My typical schedule for removing butyl is: mechanical scraping off 90% of it. Shot of WD40 and a dry rag for areal cleanup. Clean rag dampened with mineral spirits or laq thinner for final wipe. (Our Albin Ballad used butyl sealant for the hull/deck joint, which is fine in that it stays flexible forever and does not crack out of the joint. But with time & temperature cycles, or when you go around re-tightening the many, many perimeter fastenings, fresh butyl does ooze out inside the seam and can even drip like snot in a couple places. So I've been slowly working around the boat, scraping and wiping the joint & glassing it solid.)

  • Like 1
Link to post
Share on other sites
7 hours ago, Diarmuid said:

For localized butyl mess, a spritz of WD40 is adequate. WD40 is mineral spirits, mineral oil (parrafin/petrolatum), and stoddard solvent. Takes longer to evaporate than either straight or low-odor mineral spirits (which is regular minus xylene/toluene), but that gives you more time for careful wiping off of residue. Lacquer thinner (xylene+toluene) will take butyl off to the last molecule -- but you have to work fast.

My typical schedule for removing butyl is: mechanical scraping off 90% of it. Shot of WD40 and a dry rag for areal cleanup. Clean rag dampened with mineral spirits or laq thinner for final wipe. (Our Albin Ballad used butyl sealant for the hull/deck joint, which is fine in that it stays flexible forever and does not crack out of the joint. But with time & temperature cycles, or when you go around re-tightening the many, many perimeter fastenings, fresh butyl does ooze out inside the seam and can even drip like snot in a couple places. So I've been slowly working around the boat, scraping and wiping the joint & glassing it solid.)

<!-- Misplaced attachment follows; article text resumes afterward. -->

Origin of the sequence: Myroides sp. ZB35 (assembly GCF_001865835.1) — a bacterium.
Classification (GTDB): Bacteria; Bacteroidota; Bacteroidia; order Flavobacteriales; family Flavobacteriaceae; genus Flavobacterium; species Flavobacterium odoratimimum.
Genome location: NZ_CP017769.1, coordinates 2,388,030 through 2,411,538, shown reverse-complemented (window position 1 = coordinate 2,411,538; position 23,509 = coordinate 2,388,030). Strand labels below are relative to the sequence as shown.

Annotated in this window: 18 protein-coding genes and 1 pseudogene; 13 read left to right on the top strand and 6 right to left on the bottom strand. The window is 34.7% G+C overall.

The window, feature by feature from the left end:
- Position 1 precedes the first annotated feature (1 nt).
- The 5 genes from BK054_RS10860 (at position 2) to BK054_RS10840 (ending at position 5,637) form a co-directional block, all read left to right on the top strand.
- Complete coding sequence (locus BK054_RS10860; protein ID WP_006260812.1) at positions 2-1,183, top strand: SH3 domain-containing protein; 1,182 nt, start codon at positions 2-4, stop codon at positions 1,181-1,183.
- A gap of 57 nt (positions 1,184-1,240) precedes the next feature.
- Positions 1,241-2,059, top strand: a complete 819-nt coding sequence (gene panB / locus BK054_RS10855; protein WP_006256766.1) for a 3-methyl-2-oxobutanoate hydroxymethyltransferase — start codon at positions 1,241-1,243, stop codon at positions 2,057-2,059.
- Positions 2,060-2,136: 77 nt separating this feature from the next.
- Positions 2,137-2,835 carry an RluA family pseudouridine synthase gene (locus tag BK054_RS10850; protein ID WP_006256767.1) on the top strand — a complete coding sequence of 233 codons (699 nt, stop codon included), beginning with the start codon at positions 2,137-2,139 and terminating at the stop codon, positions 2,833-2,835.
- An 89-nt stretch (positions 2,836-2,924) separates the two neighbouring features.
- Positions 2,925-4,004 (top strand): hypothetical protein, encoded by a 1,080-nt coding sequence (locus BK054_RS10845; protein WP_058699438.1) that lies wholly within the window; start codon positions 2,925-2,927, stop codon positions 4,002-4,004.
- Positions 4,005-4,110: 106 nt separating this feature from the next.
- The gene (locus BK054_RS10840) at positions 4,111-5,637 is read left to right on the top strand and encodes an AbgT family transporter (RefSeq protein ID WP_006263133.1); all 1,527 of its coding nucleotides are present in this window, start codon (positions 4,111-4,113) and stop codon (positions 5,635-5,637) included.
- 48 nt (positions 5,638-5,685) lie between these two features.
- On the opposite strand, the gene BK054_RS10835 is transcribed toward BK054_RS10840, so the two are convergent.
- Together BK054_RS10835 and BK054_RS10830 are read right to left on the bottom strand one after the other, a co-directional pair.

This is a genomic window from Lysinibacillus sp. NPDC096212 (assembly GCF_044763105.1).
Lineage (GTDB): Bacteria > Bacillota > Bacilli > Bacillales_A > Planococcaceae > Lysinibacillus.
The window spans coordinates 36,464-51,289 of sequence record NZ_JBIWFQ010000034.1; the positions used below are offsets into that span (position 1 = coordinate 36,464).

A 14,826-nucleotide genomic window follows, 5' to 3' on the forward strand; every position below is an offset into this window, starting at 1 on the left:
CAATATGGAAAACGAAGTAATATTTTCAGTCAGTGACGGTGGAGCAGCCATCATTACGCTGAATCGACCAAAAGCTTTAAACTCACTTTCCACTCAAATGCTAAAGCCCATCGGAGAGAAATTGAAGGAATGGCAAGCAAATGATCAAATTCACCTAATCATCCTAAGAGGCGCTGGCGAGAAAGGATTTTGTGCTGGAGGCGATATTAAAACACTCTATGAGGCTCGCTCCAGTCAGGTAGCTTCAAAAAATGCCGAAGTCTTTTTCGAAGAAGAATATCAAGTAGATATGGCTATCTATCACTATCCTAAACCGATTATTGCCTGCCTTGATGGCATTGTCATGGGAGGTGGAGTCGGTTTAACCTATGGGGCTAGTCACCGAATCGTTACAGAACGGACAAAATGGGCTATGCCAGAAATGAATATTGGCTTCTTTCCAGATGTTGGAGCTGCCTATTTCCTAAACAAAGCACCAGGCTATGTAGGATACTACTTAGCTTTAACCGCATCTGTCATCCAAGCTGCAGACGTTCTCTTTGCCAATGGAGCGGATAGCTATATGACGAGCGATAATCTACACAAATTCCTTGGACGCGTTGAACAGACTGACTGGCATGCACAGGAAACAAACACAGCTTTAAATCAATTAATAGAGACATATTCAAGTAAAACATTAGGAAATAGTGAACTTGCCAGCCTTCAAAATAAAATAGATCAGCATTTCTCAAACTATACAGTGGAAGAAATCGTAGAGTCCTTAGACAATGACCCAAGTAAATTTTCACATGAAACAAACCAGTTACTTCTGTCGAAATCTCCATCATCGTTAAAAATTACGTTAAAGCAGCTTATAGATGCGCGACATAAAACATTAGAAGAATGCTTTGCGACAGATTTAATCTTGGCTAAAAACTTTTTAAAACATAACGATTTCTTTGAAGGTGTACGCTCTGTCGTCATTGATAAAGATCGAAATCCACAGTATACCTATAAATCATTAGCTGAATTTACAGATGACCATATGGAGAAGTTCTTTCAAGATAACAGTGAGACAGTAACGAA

Same. I have used the Compass Marine butyl for all deck fittings but used a cheaper (local) version for the toerail. In the process of cleaning it up for a second time - the gift that keeps on giving.....

  • Like 1
Link to post
Share on other sites

Thanks a lot to all contributors!!!

I had some Interlux 333 thinner and used it.

First, as recommended by El Borracho, I used a sharp putty knife, dipped in the thinner to mechanically remove 99% of it. Then I rubbed the last traces with a clean cloth dipped in the thinner as well. I will rub one more time with alcohol or acetone, to remove as much as possible the thinner... if there is anything left.

I tried to use a piece of butyl tape to remove the butyl tape... but I was only partially successful.

And yes Zonker, I learned my lesson; next time I will enclose the whole part in the bag! Or if it is simply too big, I may first lay a wide masking tape strip, and then lay the butyl tape on top of it; but I am afraid that the masking tape may leave some air going through, even if it means it would have to flow accross the thickness of the tape...

 

Thanks again to all!

Link to post
Share on other sites
20 hours ago, Fleetwood said:

Same. I have used the Compass Marine butyl for all deck fittings but used a cheaper (local) version for the toerail. In the process of cleaning it up for a second time - the gift that keeps on giving.....

tell me about it.  I have a 37 year old boat.  That stuff occasionally oozes out from under a fitting and I have to clean the deck of it..

Link to post
Share on other sites

Join the conversation

You can post now and register later. If you have an account, sign in now to post with your account.

Guest
Reply to this topic...

×   Pasted as rich text.   Paste as plain text instead

  Only 75 emoji are allowed.

×   Your link has been automatically embedded.   Display as a link instead

×   Your previous content has been restored.   Clear editor

×   You cannot paste images directly. Upload or insert images from URL.

×
×
  • Create New...